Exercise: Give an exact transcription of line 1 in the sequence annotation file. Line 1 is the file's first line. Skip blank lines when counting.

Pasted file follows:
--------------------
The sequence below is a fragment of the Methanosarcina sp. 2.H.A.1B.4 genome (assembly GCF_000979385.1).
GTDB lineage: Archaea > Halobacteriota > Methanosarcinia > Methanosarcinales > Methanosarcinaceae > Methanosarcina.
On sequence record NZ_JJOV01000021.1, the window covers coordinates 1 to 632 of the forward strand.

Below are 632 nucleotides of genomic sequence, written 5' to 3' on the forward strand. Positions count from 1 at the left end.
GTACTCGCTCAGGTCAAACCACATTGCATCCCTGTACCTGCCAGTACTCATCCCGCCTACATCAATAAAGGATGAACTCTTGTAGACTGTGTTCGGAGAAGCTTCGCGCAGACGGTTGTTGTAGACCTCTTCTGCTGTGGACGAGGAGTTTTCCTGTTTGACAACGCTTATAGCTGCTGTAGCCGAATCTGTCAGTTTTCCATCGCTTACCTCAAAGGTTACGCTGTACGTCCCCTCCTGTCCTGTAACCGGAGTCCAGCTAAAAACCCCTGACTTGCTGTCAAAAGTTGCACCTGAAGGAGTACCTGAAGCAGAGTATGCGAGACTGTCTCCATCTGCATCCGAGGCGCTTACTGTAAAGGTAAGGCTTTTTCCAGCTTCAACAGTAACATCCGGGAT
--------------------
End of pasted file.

The sequence below is a fragment of the Methanosarcina sp. 2.H.A.1B.4 genome (assembly GCF_000979385.1).